LORD  BYRON  and  his  TIMES
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Letters and Journals of Lord Byron
Lord Byron to Thomas Moore, 15 October 1814

Life of Byron: to 1806
Life of Byron: 1806
Life of Byron: 1807
Life of Byron: 1808
Life of Byron: 1809
Life of Byron: 1810
Life of Byron: 1811
Life of Byron: 1812
Life of Byron: 1813
Life of Byron: 1814
Life of Byron: 1815
Life of Byron: 1816 (I)
Life of Byron: 1816 (II)
Life of Byron: 1817
Life of Byron: 1818
Life of Byron: 1819
Life of Byron: 1820
Life of Byron: 1821
Life of Byron: 1822
Life of Byron: 1823
Life of Byron: 1824
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“October 15th, 1814.

“An’ there were any thing in marriage that would make a difference between my friends and me, particularly in your case, I would ‘none on’t.’ My agent sets off for Durham next week, and I shall follow him, taking Newstead and you in my way. I certainly did not address Miss Milbanke with these views, but it is likely she may prove a considerable parti. All her father can give, or leave her, he will; and from her childless uncle, Lord Wentworth, whose barony, it is supposed, will devolve on Ly. Milbanke (his sister), she has expectations. But these will depend upon his own disposition, which seems very partial towards her. She is an only child, and Sir R.’s estates, though dipped by electioneering, are considerable. Part of them are settled on her; but whether that will be dowered now, I do not know,—though, from what has been intimated to me, it probably will. The lawyers are to settle this among them, and I am getting my property into matrimonial array, and myself ready for the journey to Seaham, which I must make in a week or ten days.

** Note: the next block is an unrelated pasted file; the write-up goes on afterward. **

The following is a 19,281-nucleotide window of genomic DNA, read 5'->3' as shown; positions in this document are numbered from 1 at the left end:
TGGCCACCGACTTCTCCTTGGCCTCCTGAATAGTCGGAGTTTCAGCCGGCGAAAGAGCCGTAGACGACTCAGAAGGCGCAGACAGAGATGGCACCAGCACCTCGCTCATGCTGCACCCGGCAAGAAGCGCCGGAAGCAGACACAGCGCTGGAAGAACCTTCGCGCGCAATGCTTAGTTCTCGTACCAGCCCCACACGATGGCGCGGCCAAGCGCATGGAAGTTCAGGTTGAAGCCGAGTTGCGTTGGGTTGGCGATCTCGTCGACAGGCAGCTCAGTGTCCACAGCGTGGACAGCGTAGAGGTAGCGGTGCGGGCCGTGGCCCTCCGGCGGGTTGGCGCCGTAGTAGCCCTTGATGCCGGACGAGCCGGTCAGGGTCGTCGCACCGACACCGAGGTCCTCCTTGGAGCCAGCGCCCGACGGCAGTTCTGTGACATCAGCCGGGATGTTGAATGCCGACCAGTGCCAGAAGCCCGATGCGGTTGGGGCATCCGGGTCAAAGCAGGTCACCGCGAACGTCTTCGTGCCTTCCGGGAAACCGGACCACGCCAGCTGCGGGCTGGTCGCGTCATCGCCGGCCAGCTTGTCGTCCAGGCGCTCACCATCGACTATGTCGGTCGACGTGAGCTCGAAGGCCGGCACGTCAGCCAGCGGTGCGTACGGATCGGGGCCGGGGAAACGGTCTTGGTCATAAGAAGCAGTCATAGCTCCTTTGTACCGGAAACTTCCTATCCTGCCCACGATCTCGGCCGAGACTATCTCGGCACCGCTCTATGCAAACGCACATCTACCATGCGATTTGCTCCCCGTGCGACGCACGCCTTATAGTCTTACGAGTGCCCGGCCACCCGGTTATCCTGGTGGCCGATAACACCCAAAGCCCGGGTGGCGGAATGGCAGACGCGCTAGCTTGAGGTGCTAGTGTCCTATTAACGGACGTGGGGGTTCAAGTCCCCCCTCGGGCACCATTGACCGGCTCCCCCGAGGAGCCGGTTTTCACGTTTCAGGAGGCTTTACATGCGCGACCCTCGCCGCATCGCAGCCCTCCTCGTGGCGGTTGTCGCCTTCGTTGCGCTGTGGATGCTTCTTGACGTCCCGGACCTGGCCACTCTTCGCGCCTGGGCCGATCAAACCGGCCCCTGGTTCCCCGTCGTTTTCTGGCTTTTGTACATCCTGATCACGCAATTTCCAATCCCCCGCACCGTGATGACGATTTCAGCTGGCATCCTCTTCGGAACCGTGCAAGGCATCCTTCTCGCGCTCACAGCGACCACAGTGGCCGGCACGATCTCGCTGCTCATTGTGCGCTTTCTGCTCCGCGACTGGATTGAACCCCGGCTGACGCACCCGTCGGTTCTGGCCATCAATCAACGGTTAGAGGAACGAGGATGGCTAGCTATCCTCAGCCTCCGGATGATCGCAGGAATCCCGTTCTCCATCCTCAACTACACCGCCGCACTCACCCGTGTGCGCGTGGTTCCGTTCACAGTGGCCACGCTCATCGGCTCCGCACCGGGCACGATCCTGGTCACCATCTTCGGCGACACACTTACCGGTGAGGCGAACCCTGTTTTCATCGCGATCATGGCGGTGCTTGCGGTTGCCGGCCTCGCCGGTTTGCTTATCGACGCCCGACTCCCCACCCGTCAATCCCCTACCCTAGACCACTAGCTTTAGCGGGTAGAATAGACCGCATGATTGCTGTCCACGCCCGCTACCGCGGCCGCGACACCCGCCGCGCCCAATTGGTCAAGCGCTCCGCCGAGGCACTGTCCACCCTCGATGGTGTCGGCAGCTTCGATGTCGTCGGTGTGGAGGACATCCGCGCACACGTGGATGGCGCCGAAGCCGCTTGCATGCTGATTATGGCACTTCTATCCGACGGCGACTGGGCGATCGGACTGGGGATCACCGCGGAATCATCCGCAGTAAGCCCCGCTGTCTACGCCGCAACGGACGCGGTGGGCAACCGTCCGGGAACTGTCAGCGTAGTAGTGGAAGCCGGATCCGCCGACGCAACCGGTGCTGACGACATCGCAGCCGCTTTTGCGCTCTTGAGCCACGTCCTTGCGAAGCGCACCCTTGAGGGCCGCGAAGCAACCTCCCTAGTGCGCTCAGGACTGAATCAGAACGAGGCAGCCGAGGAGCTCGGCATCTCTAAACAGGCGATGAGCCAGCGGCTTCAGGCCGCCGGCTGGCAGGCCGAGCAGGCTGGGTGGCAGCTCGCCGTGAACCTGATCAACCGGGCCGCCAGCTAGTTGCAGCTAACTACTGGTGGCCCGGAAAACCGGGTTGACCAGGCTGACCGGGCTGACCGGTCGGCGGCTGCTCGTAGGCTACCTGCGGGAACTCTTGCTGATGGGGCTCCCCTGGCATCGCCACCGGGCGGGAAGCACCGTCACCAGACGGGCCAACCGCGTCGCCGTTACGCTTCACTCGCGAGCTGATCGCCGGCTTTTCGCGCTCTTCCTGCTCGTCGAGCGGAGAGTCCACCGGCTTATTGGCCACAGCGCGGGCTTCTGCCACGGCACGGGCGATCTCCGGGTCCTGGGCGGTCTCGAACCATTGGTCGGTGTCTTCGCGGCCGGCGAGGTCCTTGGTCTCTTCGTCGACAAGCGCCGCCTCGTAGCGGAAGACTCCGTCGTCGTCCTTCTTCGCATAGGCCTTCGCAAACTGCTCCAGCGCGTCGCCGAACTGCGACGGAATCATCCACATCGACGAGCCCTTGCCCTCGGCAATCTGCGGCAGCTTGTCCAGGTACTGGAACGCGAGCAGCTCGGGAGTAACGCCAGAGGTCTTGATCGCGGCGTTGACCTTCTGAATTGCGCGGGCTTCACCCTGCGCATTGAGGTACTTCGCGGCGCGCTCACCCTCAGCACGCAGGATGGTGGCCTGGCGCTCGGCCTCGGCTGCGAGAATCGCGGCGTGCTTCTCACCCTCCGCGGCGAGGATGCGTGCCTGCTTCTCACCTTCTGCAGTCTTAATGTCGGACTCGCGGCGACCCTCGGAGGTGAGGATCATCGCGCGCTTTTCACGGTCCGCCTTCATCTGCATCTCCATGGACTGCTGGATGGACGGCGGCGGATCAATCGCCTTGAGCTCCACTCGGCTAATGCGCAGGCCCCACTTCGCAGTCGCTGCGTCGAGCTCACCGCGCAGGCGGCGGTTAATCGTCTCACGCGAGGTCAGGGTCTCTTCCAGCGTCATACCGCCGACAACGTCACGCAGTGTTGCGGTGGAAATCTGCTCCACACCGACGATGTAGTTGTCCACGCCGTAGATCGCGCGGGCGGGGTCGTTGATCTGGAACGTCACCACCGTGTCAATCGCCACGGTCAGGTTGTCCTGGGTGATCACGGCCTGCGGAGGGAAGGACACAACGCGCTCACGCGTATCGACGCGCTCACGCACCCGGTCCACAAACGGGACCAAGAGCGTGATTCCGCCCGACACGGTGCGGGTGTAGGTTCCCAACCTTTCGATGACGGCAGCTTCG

“I certainly did not dream that she was attached to me, which it seems she has been for some time. I also thought her of a very cold disposition, in which I was also mistaken—it is a long story, and I won’t trouble you with it. As to her virtues, &c. &c. you will hear enough of them (for she is a kind of pattern in the north), without my running into a display on the subject. It is well that one of us is of such fame, since there is a sad deficit in the morale of that article upon my part,—all owing to my ‘bitch of a star,’ as Captain Tranchemont says of his planet.

“Don’t think you have not said enough of me in your article on T * *; what more could or need be said?

A. D. 1814. LIFE OF LORD BYRON. 587
* * * * * * *

“Your long-delayed and expected work—I suppose you will take fright at ‘The Lord of the Isles’ and Scott now. You must do as you like,—I have said my say. You ought to fear comparison with none, and any one would stare, who heard you were so tremulous,—though, after all, I believe it is the surest sign of talent. Good morning. I hope we shall meet soon, but I will write again, and perhaps you will meet me at Nottingham. Pray say so.

“P.S. If this union is productive, you shall name the first fruits.”